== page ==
Have you checked out Carnegie Library of Pittsburgh’s redesigned Eleventh Stack blog yet?
Eleventh Stack is run by a group of library workers who are passionate about books, movies and music — and was originally envisioned as a place to explore all the cool stuff at the Main Library, which is home to about a million items. Recently, they’ve branched out to explore the rest of the Carnegie Library system!
Littsburgh loves the Carnegie Library of Pittsburgh — and in an effort to spread the word about the excellent work they’re doing — we’ll be highlighting posts from the Eleventh Stack from time to time…
Kirkus Reviews declared Quinn Roberts, protagonist of The Great American Whatever by Pittsburgh author Tim Federle, “a Holden Caulfield for a new generation.” The two certainly have some things in common, primarily a vague dissatisfaction with life. Yet in many ways, they’re opposites. Holden runs off on his own to New York, but Quinn stagnates, spending six months in his bedroom.
After his sister, Annabeth, dies in a car accident, he stops going to classes and retreats from society. When summer arrives, all he’s accomplished is stacking up a ton pizza boxes and running out of clean shirts. Dreams of filmmaking classes with his sister have evaporated, but he’s kept the half-finished application. Just as his mother can’t get rid of Annabeth’s expired snacks, he can’t bring himself to part with this last memory.
Nor can he bear to turn on his phone and find out what she texted him right before she died.
On an especially hot day, his best friend, Geoff, shows up and drags him out of the house, ostensibly to buy a new air conditioner. They end up going to a party that night, where Quinn meets a cute college guy and everything changes. After months of moping, he now has something to want. His biggest concern is that Amir might be straight, but this fear is disproven when Quinn finds a phone number slipped into his pocket.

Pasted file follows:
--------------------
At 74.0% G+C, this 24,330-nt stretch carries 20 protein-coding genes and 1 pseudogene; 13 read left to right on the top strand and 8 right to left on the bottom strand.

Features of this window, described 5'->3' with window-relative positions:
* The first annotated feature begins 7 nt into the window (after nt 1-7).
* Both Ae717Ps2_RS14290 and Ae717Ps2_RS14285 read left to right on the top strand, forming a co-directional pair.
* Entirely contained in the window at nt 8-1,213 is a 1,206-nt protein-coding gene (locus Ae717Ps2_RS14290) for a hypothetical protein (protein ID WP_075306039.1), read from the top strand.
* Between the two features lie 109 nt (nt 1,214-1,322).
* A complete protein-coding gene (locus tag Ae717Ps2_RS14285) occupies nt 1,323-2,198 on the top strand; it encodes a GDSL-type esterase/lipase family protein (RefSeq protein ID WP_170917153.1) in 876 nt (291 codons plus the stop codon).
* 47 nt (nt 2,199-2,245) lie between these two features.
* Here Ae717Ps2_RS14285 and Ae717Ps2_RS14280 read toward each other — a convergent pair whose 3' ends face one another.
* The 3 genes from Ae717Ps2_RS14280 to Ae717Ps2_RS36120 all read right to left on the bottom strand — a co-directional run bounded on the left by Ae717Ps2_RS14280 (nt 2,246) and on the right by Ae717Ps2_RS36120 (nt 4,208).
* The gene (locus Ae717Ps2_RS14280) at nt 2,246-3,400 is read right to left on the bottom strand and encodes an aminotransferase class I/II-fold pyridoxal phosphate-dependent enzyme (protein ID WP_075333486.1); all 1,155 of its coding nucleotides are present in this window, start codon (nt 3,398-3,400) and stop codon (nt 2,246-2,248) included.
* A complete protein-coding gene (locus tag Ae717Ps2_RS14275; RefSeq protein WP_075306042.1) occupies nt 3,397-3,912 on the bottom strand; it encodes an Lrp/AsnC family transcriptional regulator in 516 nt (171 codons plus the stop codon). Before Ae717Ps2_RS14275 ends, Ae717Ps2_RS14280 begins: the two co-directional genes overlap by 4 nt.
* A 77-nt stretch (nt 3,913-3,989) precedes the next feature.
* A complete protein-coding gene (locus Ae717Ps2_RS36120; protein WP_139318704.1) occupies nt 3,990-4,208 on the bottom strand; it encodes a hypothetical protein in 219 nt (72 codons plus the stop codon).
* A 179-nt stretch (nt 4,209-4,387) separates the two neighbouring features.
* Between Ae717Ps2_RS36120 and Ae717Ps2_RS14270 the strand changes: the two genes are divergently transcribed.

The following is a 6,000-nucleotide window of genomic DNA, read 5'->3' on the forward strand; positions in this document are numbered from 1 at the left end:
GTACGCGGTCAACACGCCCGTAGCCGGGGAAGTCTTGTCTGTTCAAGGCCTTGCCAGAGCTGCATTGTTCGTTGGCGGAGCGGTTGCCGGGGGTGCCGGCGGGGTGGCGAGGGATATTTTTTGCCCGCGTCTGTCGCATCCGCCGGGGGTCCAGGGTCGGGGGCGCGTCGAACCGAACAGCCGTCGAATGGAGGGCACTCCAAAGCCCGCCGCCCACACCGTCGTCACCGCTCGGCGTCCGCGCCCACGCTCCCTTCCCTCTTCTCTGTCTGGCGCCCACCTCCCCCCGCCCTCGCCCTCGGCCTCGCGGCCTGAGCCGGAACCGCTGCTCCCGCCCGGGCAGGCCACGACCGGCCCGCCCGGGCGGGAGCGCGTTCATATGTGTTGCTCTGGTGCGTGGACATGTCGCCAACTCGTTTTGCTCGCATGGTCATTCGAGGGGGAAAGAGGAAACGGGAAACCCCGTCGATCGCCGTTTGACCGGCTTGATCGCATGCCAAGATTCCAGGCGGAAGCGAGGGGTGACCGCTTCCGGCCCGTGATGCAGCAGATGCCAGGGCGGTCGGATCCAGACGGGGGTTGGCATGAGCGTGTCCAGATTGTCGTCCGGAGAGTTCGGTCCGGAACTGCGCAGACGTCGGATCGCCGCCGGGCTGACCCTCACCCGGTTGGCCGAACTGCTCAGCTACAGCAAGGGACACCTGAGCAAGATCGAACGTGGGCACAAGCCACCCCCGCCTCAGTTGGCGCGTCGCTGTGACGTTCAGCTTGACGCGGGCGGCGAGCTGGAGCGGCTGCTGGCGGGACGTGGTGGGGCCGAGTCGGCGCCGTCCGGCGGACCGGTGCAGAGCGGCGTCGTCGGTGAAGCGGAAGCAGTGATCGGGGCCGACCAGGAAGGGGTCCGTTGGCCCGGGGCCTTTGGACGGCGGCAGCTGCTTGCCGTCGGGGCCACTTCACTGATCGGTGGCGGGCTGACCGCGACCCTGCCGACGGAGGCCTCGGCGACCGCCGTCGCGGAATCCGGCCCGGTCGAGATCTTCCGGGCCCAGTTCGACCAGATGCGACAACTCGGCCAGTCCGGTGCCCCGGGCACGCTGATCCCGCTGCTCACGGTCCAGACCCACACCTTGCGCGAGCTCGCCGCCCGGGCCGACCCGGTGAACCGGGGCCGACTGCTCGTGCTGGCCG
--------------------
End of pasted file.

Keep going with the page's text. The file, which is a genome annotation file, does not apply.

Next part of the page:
Aside from being a quality coming-of-age story, The Great American Whatever is also a look at Pittsburgh through Quinn’s eyes. Anyone who’s been to Kennywood will enjoy scenes that take place on the Jackrabbit and Racer. Another key chapter is set on a Gateway Clipper ship.
The voice of this first-person narrative is authentic, although the use of “goes” as a speech tag is a little distracting. Quinn is a believable seventeen-year-old, unsure of who he is or wants to be. Without his sister to direct and edit, does he want to write screenplays anymore? How is he going to come out to his mother, who has done little but sleep and let mail pile up since Annabeth’s death?
The Great American Whatever is well-written and hard to put down. I enjoyed the way Quinn viewed life as if it were a screenplay, wishing he could write it the way he wants. This book would be a great addition to anyone’s collection of Pittsburgh authors.
This post sponsored by our friends at the Carnegie Library of Pittsburgh.